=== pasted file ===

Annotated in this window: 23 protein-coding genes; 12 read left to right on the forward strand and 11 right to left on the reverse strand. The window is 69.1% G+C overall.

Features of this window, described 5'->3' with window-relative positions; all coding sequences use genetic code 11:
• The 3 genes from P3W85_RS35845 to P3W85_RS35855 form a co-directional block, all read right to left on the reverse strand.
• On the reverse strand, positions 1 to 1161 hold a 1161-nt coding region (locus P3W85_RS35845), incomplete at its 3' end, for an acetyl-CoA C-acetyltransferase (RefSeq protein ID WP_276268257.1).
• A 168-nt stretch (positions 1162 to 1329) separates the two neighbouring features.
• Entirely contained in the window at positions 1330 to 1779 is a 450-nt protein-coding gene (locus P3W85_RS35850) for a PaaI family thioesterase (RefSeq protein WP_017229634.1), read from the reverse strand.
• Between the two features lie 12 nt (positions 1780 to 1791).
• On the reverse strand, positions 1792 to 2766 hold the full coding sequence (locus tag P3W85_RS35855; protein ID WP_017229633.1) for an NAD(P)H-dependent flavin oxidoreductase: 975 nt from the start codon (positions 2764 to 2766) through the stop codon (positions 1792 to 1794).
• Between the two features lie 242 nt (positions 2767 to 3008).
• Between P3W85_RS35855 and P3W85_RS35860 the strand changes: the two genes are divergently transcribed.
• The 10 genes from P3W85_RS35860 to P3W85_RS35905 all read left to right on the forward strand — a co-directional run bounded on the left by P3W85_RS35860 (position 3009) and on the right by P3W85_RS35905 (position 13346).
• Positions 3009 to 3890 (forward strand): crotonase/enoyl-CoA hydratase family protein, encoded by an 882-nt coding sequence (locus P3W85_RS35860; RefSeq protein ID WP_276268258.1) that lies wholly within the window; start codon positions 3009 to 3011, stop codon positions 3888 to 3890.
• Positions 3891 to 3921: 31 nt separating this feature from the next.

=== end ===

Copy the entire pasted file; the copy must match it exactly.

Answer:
Annotated in this window: 23 protein-coding genes; 12 read left to right on the forward strand and 11 right to left on the reverse strand. The window is 69.1% G+C overall.

Features of this window, described 5'->3' with window-relative positions; all coding sequences use genetic code 11:
• The 3 genes from P3W85_RS35845 to P3W85_RS35855 form a co-directional block, all read right to left on the reverse strand.
• On the reverse strand, positions 1 to 1161 hold a 1161-nt coding region (locus P3W85_RS35845), incomplete at its 3' end, for an acetyl-CoA C-acetyltransferase (RefSeq protein ID WP_276268257.1).
• A 168-nt stretch (positions 1162 to 1329) separates the two neighbouring features.
• Entirely contained in the window at positions 1330 to 1779 is a 450-nt protein-coding gene (locus P3W85_RS35850) for a PaaI family thioesterase (RefSeq protein WP_017229634.1), read from the reverse strand.
• Between the two features lie 12 nt (positions 1780 to 1791).
• On the reverse strand, positions 1792 to 2766 hold the full coding sequence (locus tag P3W85_RS35855; protein ID WP_017229633.1) for an NAD(P)H-dependent flavin oxidoreductase: 975 nt from the start codon (positions 2764 to 2766) through the stop codon (positions 1792 to 1794).
• Between the two features lie 242 nt (positions 2767 to 3008).
• Between P3W85_RS35855 and P3W85_RS35860 the strand changes: the two genes are divergently transcribed.
• The 10 genes from P3W85_RS35860 to P3W85_RS35905 all read left to right on the forward strand — a co-directional run bounded on the left by P3W85_RS35860 (position 3009) and on the right by P3W85_RS35905 (position 13346).
• Positions 3009 to 3890 (forward strand): crotonase/enoyl-CoA hydratase family protein, encoded by an 882-nt coding sequence (locus P3W85_RS35860; RefSeq protein ID WP_276268258.1) that lies wholly within the window; start codon positions 3009 to 3011, stop codon positions 3888 to 3890.
• Positions 3891 to 3921: 31 nt separating this feature from the next.